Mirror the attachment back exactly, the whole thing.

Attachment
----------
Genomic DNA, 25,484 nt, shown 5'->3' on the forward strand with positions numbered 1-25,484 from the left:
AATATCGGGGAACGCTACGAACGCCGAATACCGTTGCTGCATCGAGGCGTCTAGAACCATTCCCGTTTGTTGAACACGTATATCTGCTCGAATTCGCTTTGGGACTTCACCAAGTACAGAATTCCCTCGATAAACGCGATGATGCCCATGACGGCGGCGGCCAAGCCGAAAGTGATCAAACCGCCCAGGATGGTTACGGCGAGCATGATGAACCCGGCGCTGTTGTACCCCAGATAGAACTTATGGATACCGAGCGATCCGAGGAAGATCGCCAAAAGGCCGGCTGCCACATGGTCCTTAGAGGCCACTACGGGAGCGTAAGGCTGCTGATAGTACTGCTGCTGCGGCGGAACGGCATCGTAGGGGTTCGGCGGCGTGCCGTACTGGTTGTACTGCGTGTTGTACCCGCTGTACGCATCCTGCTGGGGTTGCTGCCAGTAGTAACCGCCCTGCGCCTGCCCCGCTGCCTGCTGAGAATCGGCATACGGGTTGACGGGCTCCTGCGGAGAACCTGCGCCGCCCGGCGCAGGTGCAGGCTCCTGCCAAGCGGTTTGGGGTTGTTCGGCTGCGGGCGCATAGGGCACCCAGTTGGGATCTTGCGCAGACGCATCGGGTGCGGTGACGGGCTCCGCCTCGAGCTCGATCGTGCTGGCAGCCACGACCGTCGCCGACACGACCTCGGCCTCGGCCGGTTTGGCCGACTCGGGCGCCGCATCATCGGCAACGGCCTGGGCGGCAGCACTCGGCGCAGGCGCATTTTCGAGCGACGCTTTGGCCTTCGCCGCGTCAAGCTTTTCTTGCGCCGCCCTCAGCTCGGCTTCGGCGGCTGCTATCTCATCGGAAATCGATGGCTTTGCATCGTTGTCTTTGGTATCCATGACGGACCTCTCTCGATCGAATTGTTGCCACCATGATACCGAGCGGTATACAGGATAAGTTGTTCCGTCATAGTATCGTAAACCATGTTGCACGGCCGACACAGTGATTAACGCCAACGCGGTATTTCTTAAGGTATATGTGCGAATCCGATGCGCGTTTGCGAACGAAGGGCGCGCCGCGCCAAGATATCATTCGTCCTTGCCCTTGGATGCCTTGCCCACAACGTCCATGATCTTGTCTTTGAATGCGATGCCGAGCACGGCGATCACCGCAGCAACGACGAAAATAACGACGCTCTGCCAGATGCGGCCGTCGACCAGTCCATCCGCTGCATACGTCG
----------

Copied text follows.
Genomic DNA, 25,484 nt, shown 5'->3' on the forward strand with positions numbered 1-25,484 from the left:
AATATCGGGGAACGCTACGAACGCCGAATACCGTTGCTGCATCGAGGCGTCTAGAACCATTCCCGTTTGTTGAACACGTATATCTGCTCGAATTCGCTTTGGGACTTCACCAAGTACAGAATTCCCTCGATAAACGCGATGATGCCCATGACGGCGGCGGCCAAGCCGAAAGTGATCAAACCGCCCAGGATGGTTACGGCGAGCATGATGAACCCGGCGCTGTTGTACCCCAGATAGAACTTATGGATACCGAGCGATCCGAGGAAGATCGCCAAAAGGCCGGCTGCCACATGGTCCTTAGAGGCCACTACGGGAGCGTAAGGCTGCTGATAGTACTGCTGCTGCGGCGGAACGGCATCGTAGGGGTTCGGCGGCGTGCCGTACTGGTTGTACTGCGTGTTGTACCCGCTGTACGCATCCTGCTGGGGTTGCTGCCAGTAGTAACCGCCCTGCGCCTGCCCCGCTGCCTGCTGAGAATCGGCATACGGGTTGACGGGCTCCTGCGGAGAACCTGCGCCGCCCGGCGCAGGTGCAGGCTCCTGCCAAGCGGTTTGGGGTTGTTCGGCTGCGGGCGCATAGGGCACCCAGTTGGGATCTTGCGCAGACGCATCGGGTGCGGTGACGGGCTCCGCCTCGAGCTCGATCGTGCTGGCAGCCACGACCGTCGCCGACACGACCTCGGCCTCGGCCGGTTTGGCCGACTCGGGCGCCGCATCATCGGCAACGGCCTGGGCGGCAGCACTCGGCGCAGGCGCATTTTCGAGCGACGCTTTGGCCTTCGCCGCGTCAAGCTTTTCTTGCGCCGCCCTCAGCTCGGCTTCGGCGGCTGCTATCTCATCGGAAATCGATGGCTTTGCATCGTTGTCTTTGGTATCCATGACGGACCTCTCTCGATCGAATTGTTGCCACCATGATACCGAGCGGTATACAGGATAAGTTGTTCCGTCATAGTATCGTAAACCATGTTGCACGGCCGACACAGTGATTAACGCCAACGCGGTATTTCTTAAGGTATATGTGCGAATCCGATGCGCGTTTGCGAACGAAGGGCGCGCCGCGCCAAGATATCATTCGTCCTTGCCCTTGGATGCCTTGCCCACAACGTCCATGATCTTGTCTTTGAATGCGATGCCGAGCACGGCGATCACCGCAGCAACGACGAAAATAACGACGCTCTGCCAGATGCGGCCGTCGACCAGTCCATCCGCTGCATACGTCG